Egypt’s Frightening Food Poverty On The Rise

According to a recent report, 81% of Egyptians don’t have enough to cover their monthly food bill

A recent government survey has revealed an increasing number of Egyptians are struggling to clothe and feed themselves whilst keeping a roof over their heads. The report by the Egyptian Food Observatory found that of the 1680 households surveyed in September 2012, 86% said their income was insufficient to cover their monthly food, clothes and shelter bill. This marked a rise from 74% back in 2012. In an effort to cope with this growing food divide, many families reported adopting extreme coping strategies such as borrowing food and money. Indeed, overall 81.4% of households surveyed said their income was insufficient to meet their monthly food needs.

“Consuming cheaper food items overtook “borrowing” relative to the previous quarter, suggesting that vulnerable households are adopting more radical coping mechanisms where incomes do not suffice,” said the report. “Other coping strategies adopted included; reducing food intake either by reducing food portions or the number of meals, buying on credit.”

The highest percentage of households surveyed stating their income was insufficient to meet their monthly food needs was recorded in Fayoum (93.3%), followed by Matrouh (92.9%). Average spend on food and beverages amongst vulnerable households constituted 61.7% of total household spend this quarter, compared to the national average of 40%.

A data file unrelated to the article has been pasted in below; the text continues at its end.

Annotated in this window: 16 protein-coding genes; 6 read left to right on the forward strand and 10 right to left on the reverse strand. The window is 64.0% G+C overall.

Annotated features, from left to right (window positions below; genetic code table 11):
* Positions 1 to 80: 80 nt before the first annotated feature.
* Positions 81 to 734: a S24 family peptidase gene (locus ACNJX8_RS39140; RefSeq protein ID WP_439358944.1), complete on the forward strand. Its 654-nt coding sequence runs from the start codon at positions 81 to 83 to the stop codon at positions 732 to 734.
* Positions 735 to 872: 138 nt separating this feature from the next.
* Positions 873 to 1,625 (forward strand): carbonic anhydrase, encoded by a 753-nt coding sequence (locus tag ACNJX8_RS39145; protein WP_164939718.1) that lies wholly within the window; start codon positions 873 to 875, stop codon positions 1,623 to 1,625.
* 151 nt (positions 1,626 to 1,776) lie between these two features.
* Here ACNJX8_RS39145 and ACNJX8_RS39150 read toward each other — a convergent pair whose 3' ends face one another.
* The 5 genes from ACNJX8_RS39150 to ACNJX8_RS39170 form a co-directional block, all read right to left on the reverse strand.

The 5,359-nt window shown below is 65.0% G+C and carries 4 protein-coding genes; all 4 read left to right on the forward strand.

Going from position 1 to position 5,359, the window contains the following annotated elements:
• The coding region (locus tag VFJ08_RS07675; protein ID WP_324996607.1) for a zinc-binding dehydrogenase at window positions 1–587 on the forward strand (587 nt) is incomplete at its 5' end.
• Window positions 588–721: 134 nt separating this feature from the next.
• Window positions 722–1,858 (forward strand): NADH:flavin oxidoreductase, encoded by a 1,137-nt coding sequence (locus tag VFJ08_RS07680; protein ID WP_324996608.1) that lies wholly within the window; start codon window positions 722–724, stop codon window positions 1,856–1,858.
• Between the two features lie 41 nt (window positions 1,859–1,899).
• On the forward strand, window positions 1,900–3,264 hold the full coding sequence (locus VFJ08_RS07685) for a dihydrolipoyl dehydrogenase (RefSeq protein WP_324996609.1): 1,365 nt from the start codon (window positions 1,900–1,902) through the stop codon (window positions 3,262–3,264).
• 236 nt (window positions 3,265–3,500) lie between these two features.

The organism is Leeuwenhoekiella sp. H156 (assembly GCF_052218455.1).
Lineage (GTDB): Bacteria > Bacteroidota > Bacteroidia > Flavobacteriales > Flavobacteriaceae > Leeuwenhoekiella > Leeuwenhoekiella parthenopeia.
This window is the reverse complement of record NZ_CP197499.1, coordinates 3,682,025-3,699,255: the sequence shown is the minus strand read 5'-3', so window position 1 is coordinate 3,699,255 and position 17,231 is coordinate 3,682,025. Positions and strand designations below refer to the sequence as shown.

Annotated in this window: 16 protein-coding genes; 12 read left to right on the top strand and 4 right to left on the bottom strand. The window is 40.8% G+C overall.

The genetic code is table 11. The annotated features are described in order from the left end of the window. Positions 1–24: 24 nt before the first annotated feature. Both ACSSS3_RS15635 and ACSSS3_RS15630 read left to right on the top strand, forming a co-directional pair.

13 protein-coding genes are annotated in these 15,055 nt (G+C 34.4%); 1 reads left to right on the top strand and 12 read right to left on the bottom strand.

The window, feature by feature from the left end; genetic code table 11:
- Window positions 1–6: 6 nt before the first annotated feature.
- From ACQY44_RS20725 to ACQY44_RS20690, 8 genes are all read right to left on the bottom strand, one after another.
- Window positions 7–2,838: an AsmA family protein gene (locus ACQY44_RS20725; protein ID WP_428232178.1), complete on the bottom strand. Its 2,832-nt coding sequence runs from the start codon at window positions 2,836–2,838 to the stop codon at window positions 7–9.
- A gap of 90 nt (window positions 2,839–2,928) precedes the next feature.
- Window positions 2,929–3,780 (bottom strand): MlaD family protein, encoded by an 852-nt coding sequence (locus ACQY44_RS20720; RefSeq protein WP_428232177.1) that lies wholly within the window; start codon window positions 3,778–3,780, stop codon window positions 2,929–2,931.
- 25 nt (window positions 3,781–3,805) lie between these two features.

Another major issue that the report highlighted was the inadequate Baladi (Local) Bread Subsidy System which fails to control how much bread a person can access and tends to produce poor quality bread. As such, this (and the very long queues) puts off many people and they are then forced to buy non-subsidised bread which is 5-10 times the cost.

The rising cost of basic food is what brought many Egyptians onto the streets during the Arab Spring. It’s also what seems to be keeping them there. Writing in the Arabist, Issandr El Amrani added that whilst the government has acknowledged across-the-board food price inflation on a range of commodities, the government has also advised citizens not to over-eat. “Really,” he remarked. “Still wonder why Egyptians are protesting?”

For more on food issues in MENA see:

Food Shortages Could Force World To Go Veggie

Arab Spring Countries Face Increased Risk of Food Price Shocks in 2013

Rising Food Prices Behind Riots in Tunisia and Algeria

: Rebel Economy

: Photo of Egyptian man walk in the market of Aswan via ChameleonsEye / Shutterstock.com

About Arwa Aburawa

Arwa is a Muslim freelance writer who is interested in everything climate change related and how Islam can inspire more people to care for their planet and take active steps to save it while we can. She is endlessly suspicious of all politicians and their ceaseless meetings, especially as they make normal people believe that they are not part of the solution when they are the ONLY solution. Her Indian auntie is her model eco-warrier, and when Arwa is not busy helping out in the neighborhood alleyway garden, swap shopping or attempting fusion vegetarian dishes- with mixed success, she’d like to add- she can be found sipping on foraged nettle tea. You can find all of Arwa’s published work on her freelance site, and check out her musing on her blog. You can contact her @arwa_journalist or via arwa (at) greenprophet.com

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